Rayner Unwin and Norman Davis (Tolkien's successor) planned to commemorate Tolkien's 70th birthday on January 3 1963.[13] Tolkien's and Rayner's friendship remained deep, which Tolkien compared to that of Gondor and Rohan.[14] At several points Tolkien asked Rayner to stop calling him "Professor", which gave an impression of pedantry, and call him "Ronald".[15][16]

In 1968, Rayner Unwin followed in his father's footsteps as chairman of the publishing firm; Tolkien lamented that he didn't have enough free time to spend time together any more.[17] On 28 March 1972 Tolkien received the Order of the British Empire at Buckingham Palace; Unwin honoured him with a dinner at the Garrick Club and his firm had arranged their (John's and Priscilla's) stay at Brown's Hotel in London.[16]

Rayner had a son, Merlin Unwin (May 1954) the "second Merlin" Tolkien knew, agreeing it was more appropriate a name than "Gandalf";[18] and a daughter, Camilla Unwin, who in 1969 wrote to Tolkien asking about "the purpose of life" for a school project. Tolkien wrote a long letter, which in the same time was too short for that question.[19]

He retired in 1985 and passed away in 2000.

Bibliography, selected

Books

Articles

See also

External links

References

  1. J.R.R. Tolkien; Humphrey Carpenter, Christopher Tolkien (eds.), The Letters of J.R.R. Tolkien, Letter 98, (undated, written ca. 18 March 1945)
  2. J.R.R. Tolkien; Humphrey Carpenter, Christopher Tolkien (eds.), The Letters of J.R.R. Tolkien, Letter 18, (dated 23 October 1937)
  3. J.R.R. Tolkien; Humphrey Carpenter, Christopher Tolkien (eds.), The Letters of J.R.R. Tolkien, Letter 21, (dated 1 February 1938)
  4. J.R.R. Tolkien; Humphrey Carpenter, Christopher Tolkien (eds.), The Letters of J.R.R. Tolkien, Letter 28, (dated 4 June 1938)
  5. J.R.R. Tolkien; Humphrey Carpenter, Christopher Tolkien (eds.), The Letters of J.R.R. Tolkien, Letter 74, (dated 29 June 1944)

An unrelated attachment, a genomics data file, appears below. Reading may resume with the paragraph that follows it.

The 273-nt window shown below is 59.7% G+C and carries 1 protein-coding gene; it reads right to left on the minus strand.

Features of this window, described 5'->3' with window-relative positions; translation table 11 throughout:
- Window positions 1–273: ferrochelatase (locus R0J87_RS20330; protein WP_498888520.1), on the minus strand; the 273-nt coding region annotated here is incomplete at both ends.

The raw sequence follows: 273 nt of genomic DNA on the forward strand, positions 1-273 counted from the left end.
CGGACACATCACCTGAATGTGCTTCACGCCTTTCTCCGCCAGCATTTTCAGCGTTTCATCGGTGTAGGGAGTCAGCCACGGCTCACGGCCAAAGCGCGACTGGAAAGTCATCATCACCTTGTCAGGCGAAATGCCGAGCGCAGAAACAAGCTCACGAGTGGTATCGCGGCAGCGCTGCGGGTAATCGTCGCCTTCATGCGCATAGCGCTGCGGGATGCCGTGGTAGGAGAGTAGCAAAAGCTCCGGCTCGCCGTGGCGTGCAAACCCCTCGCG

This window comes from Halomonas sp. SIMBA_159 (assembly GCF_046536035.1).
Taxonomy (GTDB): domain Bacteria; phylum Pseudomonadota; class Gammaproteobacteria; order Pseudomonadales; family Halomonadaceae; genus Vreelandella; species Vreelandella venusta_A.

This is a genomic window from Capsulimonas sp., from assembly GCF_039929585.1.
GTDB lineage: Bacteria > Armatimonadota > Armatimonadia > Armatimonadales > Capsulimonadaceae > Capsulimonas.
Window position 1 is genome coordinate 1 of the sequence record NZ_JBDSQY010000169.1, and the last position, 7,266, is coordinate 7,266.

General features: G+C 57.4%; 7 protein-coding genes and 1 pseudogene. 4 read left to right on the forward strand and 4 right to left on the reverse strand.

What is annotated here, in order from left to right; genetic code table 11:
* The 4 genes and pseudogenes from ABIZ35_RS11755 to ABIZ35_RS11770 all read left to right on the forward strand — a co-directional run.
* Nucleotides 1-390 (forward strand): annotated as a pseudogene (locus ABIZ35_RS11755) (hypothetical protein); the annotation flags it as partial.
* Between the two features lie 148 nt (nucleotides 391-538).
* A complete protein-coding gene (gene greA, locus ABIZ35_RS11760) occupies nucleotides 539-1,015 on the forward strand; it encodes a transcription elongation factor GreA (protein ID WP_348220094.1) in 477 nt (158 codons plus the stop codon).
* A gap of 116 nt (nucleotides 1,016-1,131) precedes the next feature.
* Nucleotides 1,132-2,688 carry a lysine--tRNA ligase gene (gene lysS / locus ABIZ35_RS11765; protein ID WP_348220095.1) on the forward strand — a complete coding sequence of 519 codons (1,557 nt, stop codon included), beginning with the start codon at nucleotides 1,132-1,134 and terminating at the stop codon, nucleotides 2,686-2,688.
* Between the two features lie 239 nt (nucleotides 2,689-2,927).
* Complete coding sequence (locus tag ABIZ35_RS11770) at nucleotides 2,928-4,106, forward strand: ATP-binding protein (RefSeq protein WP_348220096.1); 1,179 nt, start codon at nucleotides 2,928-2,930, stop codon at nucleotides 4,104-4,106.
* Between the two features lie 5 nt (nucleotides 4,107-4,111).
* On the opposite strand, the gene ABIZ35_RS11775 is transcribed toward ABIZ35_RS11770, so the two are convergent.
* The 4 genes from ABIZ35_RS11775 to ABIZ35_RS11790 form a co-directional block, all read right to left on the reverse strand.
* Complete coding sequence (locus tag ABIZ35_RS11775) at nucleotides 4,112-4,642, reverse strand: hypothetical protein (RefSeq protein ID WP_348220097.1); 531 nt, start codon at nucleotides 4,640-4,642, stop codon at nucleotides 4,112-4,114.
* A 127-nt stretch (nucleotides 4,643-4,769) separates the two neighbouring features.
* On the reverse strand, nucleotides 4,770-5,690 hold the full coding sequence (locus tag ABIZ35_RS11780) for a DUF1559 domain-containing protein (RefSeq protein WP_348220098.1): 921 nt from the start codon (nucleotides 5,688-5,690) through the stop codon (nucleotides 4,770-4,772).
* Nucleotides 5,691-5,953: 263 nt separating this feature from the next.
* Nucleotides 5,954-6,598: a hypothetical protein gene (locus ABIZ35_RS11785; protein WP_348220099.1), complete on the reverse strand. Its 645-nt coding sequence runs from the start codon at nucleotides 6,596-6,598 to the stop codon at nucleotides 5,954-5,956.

6. J.R.R. Tolkien; Humphrey Carpenter, Christopher Tolkien (eds.), The Letters of J.R.R. Tolkien, Letter 123, (dated 5 February 1950)
  7. J.R.R. Tolkien; Humphrey Carpenter, Christopher Tolkien (eds.), The Letters of J.R.R. Tolkien, Letter 124, (dated 24 February 1950)
  8. J.R.R. Tolkien; Humphrey Carpenter, Christopher Tolkien (eds.), The Letters of J.R.R. Tolkien, Letter 127, (dated 14 April 1950)
  9. 9.0 9.1 9.2 9.3 Wayne G. Hammond and Christina Scull (eds), The Lord of the Rings: A Reader's Companion
  10. J.R.R. Tolkien; Humphrey Carpenter, Christopher Tolkien (eds.), The Letters of J.R.R. Tolkien, Letter 133, (dated 22 June 1952), p. 163
  11. J.R.R. Tolkien; Humphrey Carpenter, Christopher Tolkien (eds.), The Letters of J.R.R. Tolkien, Letter 136, (dated 24 March 1953), Letter 139
  12. J.R.R. Tolkien; Humphrey Carpenter, Christopher Tolkien (eds.), The Letters of J.R.R. Tolkien, Letter 140, (dated 17 August 1953)
  13. J.R.R. Tolkien; Humphrey Carpenter, Christopher Tolkien (eds.), The Letters of J.R.R. Tolkien, Letter 243, (dated 19 December 1962)
  14. J.R.R. Tolkien; Humphrey Carpenter, Christopher Tolkien (eds.), The Letters of J.R.R. Tolkien, Letter 296, (dated 21 July 1967)
  15. J.R.R. Tolkien; Humphrey Carpenter, Christopher Tolkien (eds.), The Letters of J.R.R. Tolkien, Letter 281, (dated 15 December 1965)
  16. 16.0 16.1 J.R.R. Tolkien; Humphrey Carpenter, Christopher Tolkien (eds.), The Letters of J.R.R. Tolkien, Letter 334, (dated 30 March 1972)
  17. J.R.R. Tolkien; Humphrey Carpenter, Christopher Tolkien (eds.), The Letters of J.R.R. Tolkien, Letter 326, (dated 24 July 1971)
  18. J.R.R. Tolkien; Humphrey Carpenter, Christopher Tolkien (eds.), The Letters of J.R.R. Tolkien, Letter 145, (dated 13 May 1954)
  19. J.R.R. Tolkien; Humphrey Carpenter, Christopher Tolkien (eds.), The Letters of J.R.R. Tolkien, Letter 310, (dated 20 May 1969)